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Malaysia in dire need of ‘another system’

Poverty is still evident in Sabah and other parts of Malaysia - Photo: srpoverty.org

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We need a new system to bring back more hope and confidence in the future and greater national unity, Ramon Navaratnam writes.

Most concerned Malaysians will agree with Nazir Razak’s clarion call “to have another system” during his talk to the Chevening alumni recently.

He called for three major reforms:

  • To referee political competition
  • To have a clear separation of business, government and politics
  • To introduce electoral reforms.

These reforms are not exhaustive. We can add many more essential reforms, including the revision, reform and even preferably the replacement of the old and outdated New Economic Policy.

The NEP was introduced by Nazir’s illustrious late father Abdul Razak Hussein, just after the tragic May 1969 riots. It was then the right policy and could have benefited our nation much more than it has.

I served under Razak, and we understood and found the NEP to be necessary and fair to all at that time. Poverty was to be eradicated regardless of race, and the restructuring of the economy was planned to be equitable to all.

But sadly, the NEP was later distorted in its implementation. Although poverty was reduced considerably, serious pockets of dire poverty still exist, especially in many parts of rural Malaysia and in Sabah, Sarawak, Kelantan and Terengganu. Now Malaysians in other rural and even many urban areas in our country are also surviving from hand to mouth.

The process of restructuring has also seen considerable financial abuses. This has led to so much cronyism, corruption and money politics and the callous wastage of public funds, as indicated in several auditor general’s reports and the press.

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The dreadful coronavirus has exposed this poverty and economic and financial mismanagement even more today.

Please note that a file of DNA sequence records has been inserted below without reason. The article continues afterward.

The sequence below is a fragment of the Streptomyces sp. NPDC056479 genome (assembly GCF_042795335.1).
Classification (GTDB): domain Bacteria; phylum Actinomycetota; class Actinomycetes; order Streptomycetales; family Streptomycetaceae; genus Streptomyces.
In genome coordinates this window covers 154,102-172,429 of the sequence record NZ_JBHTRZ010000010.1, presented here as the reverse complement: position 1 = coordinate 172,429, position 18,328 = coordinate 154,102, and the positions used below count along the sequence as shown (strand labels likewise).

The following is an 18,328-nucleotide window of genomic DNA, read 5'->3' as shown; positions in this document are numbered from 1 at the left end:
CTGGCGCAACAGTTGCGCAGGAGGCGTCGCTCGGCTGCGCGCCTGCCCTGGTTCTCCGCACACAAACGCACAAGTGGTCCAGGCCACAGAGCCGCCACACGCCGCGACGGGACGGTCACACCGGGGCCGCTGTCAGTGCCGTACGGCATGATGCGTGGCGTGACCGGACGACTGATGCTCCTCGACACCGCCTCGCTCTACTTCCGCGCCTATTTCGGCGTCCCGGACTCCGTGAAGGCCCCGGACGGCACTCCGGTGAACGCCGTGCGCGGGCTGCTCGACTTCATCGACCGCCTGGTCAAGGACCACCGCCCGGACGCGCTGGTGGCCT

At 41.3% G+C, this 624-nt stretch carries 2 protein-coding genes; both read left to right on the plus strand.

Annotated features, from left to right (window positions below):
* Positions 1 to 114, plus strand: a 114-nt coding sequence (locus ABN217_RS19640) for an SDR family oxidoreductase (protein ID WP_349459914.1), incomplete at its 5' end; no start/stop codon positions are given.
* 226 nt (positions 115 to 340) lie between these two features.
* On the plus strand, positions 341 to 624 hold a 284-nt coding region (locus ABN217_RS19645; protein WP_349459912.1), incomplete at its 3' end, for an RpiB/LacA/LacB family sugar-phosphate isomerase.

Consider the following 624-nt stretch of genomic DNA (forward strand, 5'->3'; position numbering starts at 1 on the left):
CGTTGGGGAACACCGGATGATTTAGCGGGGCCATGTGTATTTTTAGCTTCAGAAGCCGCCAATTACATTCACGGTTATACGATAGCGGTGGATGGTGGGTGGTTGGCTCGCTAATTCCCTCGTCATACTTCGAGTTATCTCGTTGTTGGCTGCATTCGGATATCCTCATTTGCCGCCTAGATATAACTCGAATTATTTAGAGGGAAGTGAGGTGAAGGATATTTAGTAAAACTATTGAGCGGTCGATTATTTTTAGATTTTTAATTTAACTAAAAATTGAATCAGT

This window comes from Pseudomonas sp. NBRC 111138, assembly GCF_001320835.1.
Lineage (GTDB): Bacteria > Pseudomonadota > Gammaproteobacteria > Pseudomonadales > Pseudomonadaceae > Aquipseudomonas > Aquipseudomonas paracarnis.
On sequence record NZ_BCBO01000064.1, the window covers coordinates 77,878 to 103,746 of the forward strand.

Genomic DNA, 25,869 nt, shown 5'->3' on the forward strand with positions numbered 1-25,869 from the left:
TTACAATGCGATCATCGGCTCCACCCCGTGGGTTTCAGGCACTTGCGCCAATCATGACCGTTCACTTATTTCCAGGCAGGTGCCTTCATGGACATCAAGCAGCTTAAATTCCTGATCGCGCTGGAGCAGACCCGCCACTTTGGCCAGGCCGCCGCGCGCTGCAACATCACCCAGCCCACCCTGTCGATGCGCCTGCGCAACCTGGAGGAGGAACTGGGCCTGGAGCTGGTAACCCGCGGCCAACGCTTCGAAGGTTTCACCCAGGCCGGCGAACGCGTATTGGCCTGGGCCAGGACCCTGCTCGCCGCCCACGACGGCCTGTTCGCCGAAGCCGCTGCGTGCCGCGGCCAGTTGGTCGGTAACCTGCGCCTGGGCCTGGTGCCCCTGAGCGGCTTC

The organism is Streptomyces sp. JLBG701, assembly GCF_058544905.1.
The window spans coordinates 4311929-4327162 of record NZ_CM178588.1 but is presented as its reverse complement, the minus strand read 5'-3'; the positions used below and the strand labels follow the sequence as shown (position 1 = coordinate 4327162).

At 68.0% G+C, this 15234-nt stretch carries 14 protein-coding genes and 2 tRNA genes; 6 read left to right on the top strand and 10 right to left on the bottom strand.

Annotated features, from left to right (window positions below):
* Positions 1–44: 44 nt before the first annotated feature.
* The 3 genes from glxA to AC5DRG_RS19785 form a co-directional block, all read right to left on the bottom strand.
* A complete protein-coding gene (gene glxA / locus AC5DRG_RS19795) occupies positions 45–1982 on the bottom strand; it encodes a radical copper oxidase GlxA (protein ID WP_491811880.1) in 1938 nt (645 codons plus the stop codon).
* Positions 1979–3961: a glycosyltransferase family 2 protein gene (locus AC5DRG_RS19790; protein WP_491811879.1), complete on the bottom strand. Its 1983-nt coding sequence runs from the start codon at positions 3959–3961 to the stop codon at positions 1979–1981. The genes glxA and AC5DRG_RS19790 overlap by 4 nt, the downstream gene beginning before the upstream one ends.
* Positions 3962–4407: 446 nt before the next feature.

Budget 2021 has highlighted growing budget deficits and rising debt, and it has appeared to be somewhat racial in its thrust. This is most unfortunate. The question in people’s minds is how long can we go on like this?

Another system – Reforms

Polarisation according to race and religion has increased. National unity has declined, and there is general despair in the country particularly over the ugly politicking taking place and ‘frogging’ (political defections) becoming the national political pastime!

So we need to reform the NEP and replace it with another system to bring back more hope and confidence in the future and greater national unity.

We need to follow up on Nazir’s proposal to establish a second national consultative council, as soon as possible. The proposals of this second council should not be confined to mainly economic policies but cover all aspects of our future development as Malaysia Baru (New Malaysia).

Malaysia Baru will have to outline our future aspirations. Do we want to be a Malaysia for ALL Malaysians or for only Malays and those who believe in ketuananship (Malay supremacy)? Should we not provide equal opportunities for all Malaysians, based on their basic needs and not on race and religion? The Malays will still benefit most from a fair policy!

In fact, these very policies were envisaged by the late Razak, and it will be a great tribute to his memory if his able and faithful son Nazir continues with the high standards that his father set for us all, as Malaysians first!

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With the Budget 2021 presentation over and the 12th Malaysia Plan in sight, and after 50 years of the NEP, it is timely that a second national consultative council be established to provide valuable inputs into the new five-year plan.

The government would have to hold wide consultations to prepare a new plan that has wide consensus and not be confined to a small group of experts who may not be able to strike the right balance for optimum socioeconomic growth and fair income distribution for all Malaysians.

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